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The George Lippard Society

It's time for George Lippard to finally get his due.  For too long, Lippard has been a footnote in American literary history.  So, I am proud to announce a new organization dedicated to Philadelphia's 19th Century bad-boy novelist.

The George Lippard Literary Society

Our mission will be to popularize one of America's most important literary figures, as well as the literary movement in which he prospered, Philadelphia Gothic.  Lippard was a significant novelist, labor organizer, publisher and popular historian.  His novel The Quaker City or the Monks of Monk Hallwas one of the biggest-selling novels of the 19th century and paved the way for the sensationalist muckraker novels to follow.  Lippard also made his mark as a crusader for the rights of workers, women and minority groups, founding one of the first labor unions in the country.  As well as writing novels, Lippard also made major contributions to the mythology of America in his popular histories (including the myth of the Liberty Bell ringing out on July 4th). 

As an organization, we'll meet several times a year to discuss Lippard's life and works and to share research on other figures of the Philadelphia Gothic literary movement, including its founder, Charles Brockden Brown, its most famous practitioner, Edgar Allan Poe, and lesser known authors like Robert Montgomery Bird and Frank Webb.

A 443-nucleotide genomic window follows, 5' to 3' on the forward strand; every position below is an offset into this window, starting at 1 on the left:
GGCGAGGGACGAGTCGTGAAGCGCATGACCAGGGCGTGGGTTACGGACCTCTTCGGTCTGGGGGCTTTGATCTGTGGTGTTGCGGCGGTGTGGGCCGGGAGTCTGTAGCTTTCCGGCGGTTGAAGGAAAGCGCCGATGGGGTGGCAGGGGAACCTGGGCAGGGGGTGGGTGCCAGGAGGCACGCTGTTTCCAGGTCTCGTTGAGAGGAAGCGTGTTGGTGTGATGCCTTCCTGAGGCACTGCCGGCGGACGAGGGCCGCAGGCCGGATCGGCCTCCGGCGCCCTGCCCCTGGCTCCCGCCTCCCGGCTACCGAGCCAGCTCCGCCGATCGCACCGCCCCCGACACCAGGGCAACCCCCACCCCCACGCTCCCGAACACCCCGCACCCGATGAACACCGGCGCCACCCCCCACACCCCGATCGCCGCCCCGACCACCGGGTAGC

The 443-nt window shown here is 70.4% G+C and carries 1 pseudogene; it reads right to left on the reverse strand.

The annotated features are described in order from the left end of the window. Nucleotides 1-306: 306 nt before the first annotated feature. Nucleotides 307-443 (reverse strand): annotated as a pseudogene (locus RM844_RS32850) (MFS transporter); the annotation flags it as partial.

The GLS will also organize a mini-conference once a year.

I'm now accepting all queries for information and membership.  Email me at ed@omnigatherum.com

Keep your eye on the Quaker City blog for more information to follow in the next few days.

For more info on George Lippard, see my piece from the Philadelphia City Paper, "Monks, Devils and Quakers," or my George Lippard pages at the old Omnigatherum site.  Also check out the Philadelphia Library Company's Philadelphia Gothic online exhibit, including podcasts from Christopher Looby and myself (click here and scroll down for the podcasts).

For further reading, two newly published books feature many aspects of the time period:

Wicked Philadelphia: Sin in the City of Brotherly Love by Thomas H Keels

Philadelphia Stories: America's Literature of Race and Freedom by Samuel Otter

Reader Comments (1)

A great idea! A great friend of Poe and he deserves this honor.
July 1, 2010 | Unregistered CommenterJeff

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